Special Topics

The Origin and Transformation of Lamp Offerings

At the end of a year, people often exchange New Year wishes with their family members and friends through cards, phone calls, and messages. During this period, Buddhists take the opportunity to visit temples to make lamp offerings, hoping that, through the merit of offering lamps and the power of Buddhas' and Bodhisattvas' blessings, the New Year wishes they made will come true. At the end of each year, in major cities like Taipei, Hong Kong, New York, Frankfurt, and Paris, the streets are adorned with a sea of decorative lamps. A magnificent Tree Lighting Ceremony will be held specially for Christmas Eve. Similarly, during the Lunar New Year, Chinese communities will hold the impressive Lighting Ceremony at the Lantern Festival. The lighting of the lamp not only brightens up the night sky, but also sweeps away the dust accumulated in our mind over the past year.
The origin of lamp offering comes from the need of lighting
As a new year begins, people take the opportunity to make new wishes. Regardless of how the past year has been, people are ready to embrace the upcoming year. For Chinese communities, it is common to visit temples during this time to light lamps for themselves or their family members, as well as make wishes in their mind or express them in written form. Through lighting lamps, they wish for a peaceful and smooth year, their family's well-being, and the fulfillment of aspirations.
Regardless of the underlying motives (religious or otherwise), lighting a lamp or candle as a religious ritual or festive activity makes people feel hopeful and provides them with a sense of a bright future ahead. In fact, the history of lamp-lighting can be traced back to its original purpose, which is for illumination. Due to various historic developments and the influence of religions, cultures, and customs, the meaning of lighting lamps gradually changed from the simple lighting function to symbolizing brightness, hope, prayers, and blessings. To this day, lamps are indispensable appliances in our daily lives. On the other hand, making lamp offerings as a religious ritual enhances people's faith. In early Zoroastrianism — also known as a fire-worshiping religion — fire was highly revered because it symbolizes light and hope. Chinese people have the tradition of making lamp offerings at temples and during Lunar New Year to pray for peace, good fortune, and the fulfillment of wishes. The practice of lighting up butter lamps has long been a part of daily lives of Tibetan Buddhists. In similar fashion, Catholics have the custom of lighting up candles on church candle holders. Using the candlelight, they pray or reflect in front of religious icons. The famous Notre-Dame de Paris keeps candles burning throughout the year.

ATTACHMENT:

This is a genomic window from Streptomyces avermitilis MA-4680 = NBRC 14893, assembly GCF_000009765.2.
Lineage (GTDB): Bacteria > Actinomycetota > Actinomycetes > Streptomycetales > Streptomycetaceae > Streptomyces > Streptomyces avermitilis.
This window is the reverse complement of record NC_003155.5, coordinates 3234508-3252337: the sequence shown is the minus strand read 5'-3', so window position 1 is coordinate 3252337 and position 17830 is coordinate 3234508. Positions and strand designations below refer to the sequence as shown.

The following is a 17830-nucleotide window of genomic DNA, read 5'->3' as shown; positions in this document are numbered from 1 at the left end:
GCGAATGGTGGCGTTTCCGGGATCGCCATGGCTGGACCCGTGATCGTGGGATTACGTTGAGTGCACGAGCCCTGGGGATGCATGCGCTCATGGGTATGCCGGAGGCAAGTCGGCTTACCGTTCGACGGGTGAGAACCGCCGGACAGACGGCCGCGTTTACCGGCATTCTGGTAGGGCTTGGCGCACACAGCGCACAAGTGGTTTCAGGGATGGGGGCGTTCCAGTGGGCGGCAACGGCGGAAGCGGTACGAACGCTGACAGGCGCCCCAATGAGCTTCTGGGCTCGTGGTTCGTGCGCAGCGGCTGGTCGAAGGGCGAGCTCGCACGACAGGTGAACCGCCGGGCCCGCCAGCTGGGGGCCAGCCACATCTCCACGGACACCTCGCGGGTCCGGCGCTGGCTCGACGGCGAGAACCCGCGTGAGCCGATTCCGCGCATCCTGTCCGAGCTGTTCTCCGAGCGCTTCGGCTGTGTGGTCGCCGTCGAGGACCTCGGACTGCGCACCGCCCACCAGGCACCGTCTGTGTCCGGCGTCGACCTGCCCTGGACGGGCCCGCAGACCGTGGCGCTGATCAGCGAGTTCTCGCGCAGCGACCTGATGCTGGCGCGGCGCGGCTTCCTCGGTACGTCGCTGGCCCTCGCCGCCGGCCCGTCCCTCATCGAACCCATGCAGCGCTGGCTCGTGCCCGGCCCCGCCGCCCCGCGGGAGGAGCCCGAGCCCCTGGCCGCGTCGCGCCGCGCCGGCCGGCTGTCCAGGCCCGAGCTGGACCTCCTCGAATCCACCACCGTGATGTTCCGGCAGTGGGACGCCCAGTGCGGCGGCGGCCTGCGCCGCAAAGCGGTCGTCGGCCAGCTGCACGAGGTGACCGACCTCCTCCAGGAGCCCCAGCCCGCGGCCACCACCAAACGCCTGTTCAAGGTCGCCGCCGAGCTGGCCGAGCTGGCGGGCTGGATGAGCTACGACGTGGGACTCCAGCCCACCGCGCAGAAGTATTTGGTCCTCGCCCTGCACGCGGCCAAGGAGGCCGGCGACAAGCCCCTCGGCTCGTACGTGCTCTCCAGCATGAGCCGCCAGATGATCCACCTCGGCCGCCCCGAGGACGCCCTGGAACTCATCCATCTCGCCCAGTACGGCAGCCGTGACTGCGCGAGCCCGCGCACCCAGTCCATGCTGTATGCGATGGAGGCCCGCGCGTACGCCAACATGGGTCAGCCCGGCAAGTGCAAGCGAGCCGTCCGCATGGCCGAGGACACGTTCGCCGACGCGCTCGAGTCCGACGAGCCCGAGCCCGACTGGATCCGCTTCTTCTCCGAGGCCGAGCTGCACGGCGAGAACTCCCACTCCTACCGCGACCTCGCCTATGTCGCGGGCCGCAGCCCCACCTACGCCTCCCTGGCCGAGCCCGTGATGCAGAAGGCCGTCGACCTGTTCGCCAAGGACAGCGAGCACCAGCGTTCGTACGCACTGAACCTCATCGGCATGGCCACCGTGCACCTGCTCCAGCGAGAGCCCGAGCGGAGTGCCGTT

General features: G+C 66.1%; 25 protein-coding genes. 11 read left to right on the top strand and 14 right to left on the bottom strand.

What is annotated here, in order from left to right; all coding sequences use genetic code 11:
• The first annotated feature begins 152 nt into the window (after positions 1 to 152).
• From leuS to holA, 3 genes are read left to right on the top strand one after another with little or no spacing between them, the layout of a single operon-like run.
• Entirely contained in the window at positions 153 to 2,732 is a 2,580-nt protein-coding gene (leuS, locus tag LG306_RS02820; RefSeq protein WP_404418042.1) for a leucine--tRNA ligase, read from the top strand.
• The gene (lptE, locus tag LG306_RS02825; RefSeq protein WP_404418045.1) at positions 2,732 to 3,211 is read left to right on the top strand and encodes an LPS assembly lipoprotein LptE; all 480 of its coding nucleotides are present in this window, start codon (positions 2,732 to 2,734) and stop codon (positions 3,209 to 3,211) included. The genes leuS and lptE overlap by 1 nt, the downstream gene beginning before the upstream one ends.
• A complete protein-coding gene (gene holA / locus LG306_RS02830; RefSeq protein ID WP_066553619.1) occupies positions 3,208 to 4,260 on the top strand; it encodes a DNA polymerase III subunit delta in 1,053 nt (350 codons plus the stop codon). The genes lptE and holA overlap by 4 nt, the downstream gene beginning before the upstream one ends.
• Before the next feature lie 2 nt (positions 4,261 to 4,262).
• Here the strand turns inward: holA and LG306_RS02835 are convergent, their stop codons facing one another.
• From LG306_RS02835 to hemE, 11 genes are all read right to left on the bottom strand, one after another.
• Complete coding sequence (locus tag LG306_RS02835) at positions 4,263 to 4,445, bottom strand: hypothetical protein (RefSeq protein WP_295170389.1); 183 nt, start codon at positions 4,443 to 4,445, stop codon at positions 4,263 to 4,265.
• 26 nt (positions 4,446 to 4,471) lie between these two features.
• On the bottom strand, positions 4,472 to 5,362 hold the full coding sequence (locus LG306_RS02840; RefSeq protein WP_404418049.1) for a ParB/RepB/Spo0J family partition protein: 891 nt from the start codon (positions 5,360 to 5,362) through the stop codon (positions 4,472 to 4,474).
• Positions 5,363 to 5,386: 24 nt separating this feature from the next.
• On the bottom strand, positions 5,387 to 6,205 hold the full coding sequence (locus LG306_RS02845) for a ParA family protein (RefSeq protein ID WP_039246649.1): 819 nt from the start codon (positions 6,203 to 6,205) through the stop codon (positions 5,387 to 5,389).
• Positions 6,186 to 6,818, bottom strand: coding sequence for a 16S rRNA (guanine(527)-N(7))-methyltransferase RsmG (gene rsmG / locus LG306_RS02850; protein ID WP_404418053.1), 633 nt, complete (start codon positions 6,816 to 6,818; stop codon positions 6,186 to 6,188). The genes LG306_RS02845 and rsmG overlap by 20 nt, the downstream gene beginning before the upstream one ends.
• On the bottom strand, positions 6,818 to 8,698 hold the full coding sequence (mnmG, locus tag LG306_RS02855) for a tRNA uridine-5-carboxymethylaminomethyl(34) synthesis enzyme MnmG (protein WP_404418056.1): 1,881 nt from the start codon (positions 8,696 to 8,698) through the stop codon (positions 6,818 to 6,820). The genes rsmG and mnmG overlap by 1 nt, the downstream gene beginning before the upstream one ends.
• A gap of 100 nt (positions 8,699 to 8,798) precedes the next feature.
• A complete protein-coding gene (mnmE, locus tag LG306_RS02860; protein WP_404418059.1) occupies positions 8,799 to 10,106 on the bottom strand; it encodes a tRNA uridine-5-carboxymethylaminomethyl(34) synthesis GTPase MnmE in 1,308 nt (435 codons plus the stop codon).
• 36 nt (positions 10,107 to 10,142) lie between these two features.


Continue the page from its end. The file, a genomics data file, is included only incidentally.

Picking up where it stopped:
Transformation of the meaning of lamp offering
The ritual of lamp offering has long existed in the history of Buddhism. It owes its origin to the beautiful story of the "Poor Woman Making Lamp Offering." According to this story, there was once a poor woman named Nanda who, seeing others lighting lamps to offer to the Buddha, aspired to make offerings as well. She used the money she begged for to buy butter and made a lamp offering. When all other lamps had burned out, hers was the only one that still shone. This story shows that the merit of lamp offerings is not determined by the number of lamps or the amount of money donated. In Nanda's act of making lamp offering, what was most valuable was the mind of offering that asked for nothing in return.
The Pradīpadānīya Sūtra (Sutra of the Merit of Offering Light) says: "One who makes the lamp offering accumulates immeasurable and boundless blessings." In addition, the sutra introduces four merits of lamp offering, including having dignified appearance, abundant wealth and resources, great good roots (kuśala-mūla), and great wisdom, among other visible and invisible benefits. Therefore, the religious ritual of lamp offering has been passed down for thousands of years, and has stood the test of changing times.
Originally, Buddhists did not have the custom of lamp offering at specific festivals. However, as Buddhism spread to different regions, different forms and occasions for making lamp offerings emerged. In Chinese Buddhism, the practice is mainly performed during the Lunar New Year, thus marking the beginning of a year. In addition to providing services for followers to offer candle or butter lamps, Chinese and Tibetan Buddhist temples may also hold Dharma services for lamp offerings, to help devotees fulfill their wishes both through their own faith and the empowerment of Buddhas and Bodhisattvas. The donation made for lamp offerings also serve to support the operation of monasteries.